Domain tasting is finally banned - its safe to go back to trying out domain names

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Domain tasting is finally banned - its safe to go back to trying out domain names

The sneaky scam of Domain Tasting is over. Historically when searching for a new domain name, if you type it into a domain provider and then don't register it immediately, you might find that the domain provider would pick it up for themselves and hold it for at least a week.

If during that time you wanted to buy the domain you have to pay a higher rate, basically the domain provider was allowed to "taste" the domain and keep it for free for a short period.

Another way Domain tasters managed to make money is by registering variants of some domain name in bulk, and direct them all to a simple webpage that harvested revenue from advertising services (Google, for example, acted to block the practice around the same time ICANN did).

These could be used to quickly grab users looking for something related to a current event, or to sample a wide range of typos for a popular site; any names with staying power could be kept, while the rest could be discarded after a few days at no cost.

In this way a massive amount of domain names were being taken out of service to the wider community and with no outlay made money for Domain tasters. For this to be profitable to the Domain tasters they had to use a massive amount of domains however.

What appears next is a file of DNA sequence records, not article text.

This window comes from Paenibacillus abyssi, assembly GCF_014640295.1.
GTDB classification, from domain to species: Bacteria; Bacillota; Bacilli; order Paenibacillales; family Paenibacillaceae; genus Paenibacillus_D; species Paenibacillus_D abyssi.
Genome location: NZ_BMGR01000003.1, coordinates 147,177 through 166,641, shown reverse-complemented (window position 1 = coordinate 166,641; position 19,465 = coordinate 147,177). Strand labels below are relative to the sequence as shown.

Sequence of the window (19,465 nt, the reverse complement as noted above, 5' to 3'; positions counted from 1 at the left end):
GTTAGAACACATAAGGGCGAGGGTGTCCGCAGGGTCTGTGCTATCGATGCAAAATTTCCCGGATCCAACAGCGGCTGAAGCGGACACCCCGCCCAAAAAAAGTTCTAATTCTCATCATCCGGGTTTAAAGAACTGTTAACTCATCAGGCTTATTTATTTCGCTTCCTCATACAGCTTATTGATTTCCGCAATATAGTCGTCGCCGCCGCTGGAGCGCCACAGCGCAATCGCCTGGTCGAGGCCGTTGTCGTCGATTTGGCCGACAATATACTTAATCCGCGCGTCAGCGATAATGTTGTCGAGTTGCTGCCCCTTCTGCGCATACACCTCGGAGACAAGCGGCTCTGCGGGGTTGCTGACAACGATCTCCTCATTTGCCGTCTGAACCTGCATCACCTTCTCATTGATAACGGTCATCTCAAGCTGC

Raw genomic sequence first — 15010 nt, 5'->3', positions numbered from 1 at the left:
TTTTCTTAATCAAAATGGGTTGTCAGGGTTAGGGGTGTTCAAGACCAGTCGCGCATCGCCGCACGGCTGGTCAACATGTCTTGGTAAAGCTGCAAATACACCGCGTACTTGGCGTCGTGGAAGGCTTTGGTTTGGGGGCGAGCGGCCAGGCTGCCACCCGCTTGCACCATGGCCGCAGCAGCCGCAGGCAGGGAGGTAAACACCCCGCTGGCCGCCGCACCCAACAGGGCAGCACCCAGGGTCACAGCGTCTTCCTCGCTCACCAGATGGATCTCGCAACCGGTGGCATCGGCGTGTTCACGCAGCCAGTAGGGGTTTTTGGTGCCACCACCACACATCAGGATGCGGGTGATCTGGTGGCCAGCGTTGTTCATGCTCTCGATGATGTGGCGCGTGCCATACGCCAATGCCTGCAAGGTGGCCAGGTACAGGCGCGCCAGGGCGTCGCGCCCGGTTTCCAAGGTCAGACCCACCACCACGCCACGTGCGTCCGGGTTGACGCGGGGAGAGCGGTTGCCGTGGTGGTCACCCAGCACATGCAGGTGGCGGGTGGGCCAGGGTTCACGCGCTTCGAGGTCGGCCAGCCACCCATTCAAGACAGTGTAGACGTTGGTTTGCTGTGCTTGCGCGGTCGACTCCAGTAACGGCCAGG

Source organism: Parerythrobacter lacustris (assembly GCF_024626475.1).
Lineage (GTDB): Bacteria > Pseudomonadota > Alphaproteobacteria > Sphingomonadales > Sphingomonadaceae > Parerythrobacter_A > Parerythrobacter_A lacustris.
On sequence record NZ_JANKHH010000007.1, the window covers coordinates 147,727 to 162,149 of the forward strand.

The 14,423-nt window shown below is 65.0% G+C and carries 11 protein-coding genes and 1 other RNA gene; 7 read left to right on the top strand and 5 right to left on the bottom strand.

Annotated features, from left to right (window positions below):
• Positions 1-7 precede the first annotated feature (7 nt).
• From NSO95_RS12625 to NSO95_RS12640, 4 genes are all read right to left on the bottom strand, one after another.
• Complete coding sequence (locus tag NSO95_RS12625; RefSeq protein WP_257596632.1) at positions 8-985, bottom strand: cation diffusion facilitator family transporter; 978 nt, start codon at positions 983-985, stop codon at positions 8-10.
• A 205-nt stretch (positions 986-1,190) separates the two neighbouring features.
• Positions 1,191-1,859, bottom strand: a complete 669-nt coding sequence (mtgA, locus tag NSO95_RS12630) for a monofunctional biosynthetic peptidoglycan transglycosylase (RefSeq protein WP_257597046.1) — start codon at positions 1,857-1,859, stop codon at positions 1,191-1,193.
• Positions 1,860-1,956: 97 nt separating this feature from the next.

In 2008, ICANN decided to act. It allowed domain registrars to withdraw as many as 10 percent of their total registrations; they would face penalties for anything above that.

Initially, ICANN adopted a budget that included a charge of $0.20 for each withdrawal above the limit, which was in effect from June 2008 to July of this year. Later, it adopted an official policy that raised the penalty to $6.75, the cost of a .org registration; that took effect in July 2009.

The results have been dramatic. Even under the low-cost budget provisions, domain withdrawals during the grace period dropped to 16 percent of what they had been prior to its adoption. Once the heavy penalties took hold, the withdrawal rate dropped to under half a percent. Essentially, as the report's title states, we've seen "the end of domain tasting."

What does this mean for us? We can go back to typing domain names into the domain Providers and know that we have a chance to get them at a later time.

 http://arstechnica.com/web/...
By netchicken: posted on 30-8-2009








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